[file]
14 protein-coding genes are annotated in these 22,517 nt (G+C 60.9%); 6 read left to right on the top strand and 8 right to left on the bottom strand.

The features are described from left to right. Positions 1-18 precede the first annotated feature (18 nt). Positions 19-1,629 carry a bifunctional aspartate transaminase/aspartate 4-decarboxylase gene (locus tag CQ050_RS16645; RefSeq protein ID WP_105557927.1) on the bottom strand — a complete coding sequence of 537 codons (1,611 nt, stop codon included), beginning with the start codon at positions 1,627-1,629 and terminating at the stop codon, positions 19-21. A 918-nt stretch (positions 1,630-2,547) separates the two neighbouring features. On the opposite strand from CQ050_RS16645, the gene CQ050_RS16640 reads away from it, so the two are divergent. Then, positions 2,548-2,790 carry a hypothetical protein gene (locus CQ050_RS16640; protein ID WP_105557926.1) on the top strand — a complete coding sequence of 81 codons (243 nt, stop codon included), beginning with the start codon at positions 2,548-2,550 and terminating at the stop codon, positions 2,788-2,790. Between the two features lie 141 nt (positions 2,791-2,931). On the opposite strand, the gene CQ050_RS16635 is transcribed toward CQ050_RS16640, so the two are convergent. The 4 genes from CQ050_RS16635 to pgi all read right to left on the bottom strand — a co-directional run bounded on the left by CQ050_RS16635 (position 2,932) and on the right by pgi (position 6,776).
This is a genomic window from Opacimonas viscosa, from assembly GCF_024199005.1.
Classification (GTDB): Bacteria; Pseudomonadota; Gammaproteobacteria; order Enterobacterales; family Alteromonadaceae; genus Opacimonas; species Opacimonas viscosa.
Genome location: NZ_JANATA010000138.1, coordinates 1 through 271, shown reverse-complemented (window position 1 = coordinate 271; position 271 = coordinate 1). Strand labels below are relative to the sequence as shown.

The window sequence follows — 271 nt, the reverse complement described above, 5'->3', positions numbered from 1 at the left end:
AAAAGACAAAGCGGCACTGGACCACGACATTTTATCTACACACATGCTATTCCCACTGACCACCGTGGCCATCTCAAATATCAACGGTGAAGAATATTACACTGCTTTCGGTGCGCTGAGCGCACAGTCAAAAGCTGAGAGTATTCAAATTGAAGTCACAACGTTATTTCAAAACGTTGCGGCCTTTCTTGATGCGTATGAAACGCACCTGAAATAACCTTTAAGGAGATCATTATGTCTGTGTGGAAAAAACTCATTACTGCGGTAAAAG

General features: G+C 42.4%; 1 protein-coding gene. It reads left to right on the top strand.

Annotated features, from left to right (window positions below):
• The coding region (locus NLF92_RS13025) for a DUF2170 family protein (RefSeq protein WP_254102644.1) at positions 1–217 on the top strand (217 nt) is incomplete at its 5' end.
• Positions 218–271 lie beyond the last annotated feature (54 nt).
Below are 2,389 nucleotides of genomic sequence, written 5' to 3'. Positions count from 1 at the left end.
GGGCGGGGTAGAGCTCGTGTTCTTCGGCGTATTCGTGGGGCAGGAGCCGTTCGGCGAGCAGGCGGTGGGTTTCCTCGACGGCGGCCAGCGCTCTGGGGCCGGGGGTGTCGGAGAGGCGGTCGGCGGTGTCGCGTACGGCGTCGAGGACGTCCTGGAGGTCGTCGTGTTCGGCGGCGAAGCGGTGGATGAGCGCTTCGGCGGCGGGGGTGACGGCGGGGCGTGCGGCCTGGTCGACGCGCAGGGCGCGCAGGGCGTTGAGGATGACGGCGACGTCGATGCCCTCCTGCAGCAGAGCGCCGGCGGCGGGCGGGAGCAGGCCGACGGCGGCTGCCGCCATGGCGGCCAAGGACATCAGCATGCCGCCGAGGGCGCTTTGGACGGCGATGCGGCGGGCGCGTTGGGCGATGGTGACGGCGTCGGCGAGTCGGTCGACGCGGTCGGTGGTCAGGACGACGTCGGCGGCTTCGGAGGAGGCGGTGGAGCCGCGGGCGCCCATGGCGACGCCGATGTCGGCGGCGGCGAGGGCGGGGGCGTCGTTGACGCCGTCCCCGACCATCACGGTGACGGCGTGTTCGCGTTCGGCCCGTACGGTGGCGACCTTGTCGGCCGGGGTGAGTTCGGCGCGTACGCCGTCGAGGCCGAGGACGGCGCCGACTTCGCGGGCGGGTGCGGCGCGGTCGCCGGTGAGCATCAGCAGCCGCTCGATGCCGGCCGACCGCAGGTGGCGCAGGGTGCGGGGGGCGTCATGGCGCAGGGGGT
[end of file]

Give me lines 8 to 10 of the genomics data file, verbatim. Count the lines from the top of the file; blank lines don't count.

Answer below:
General features: G+C 42.4%; 1 protein-coding gene. It reads left to right on the top strand.

Annotated features, from left to right (window positions below):
• The coding region (locus NLF92_RS13025) for a DUF2170 family protein (RefSeq protein WP_254102644.1) at positions 1–217 on the top strand (217 nt) is incomplete at its 5' end.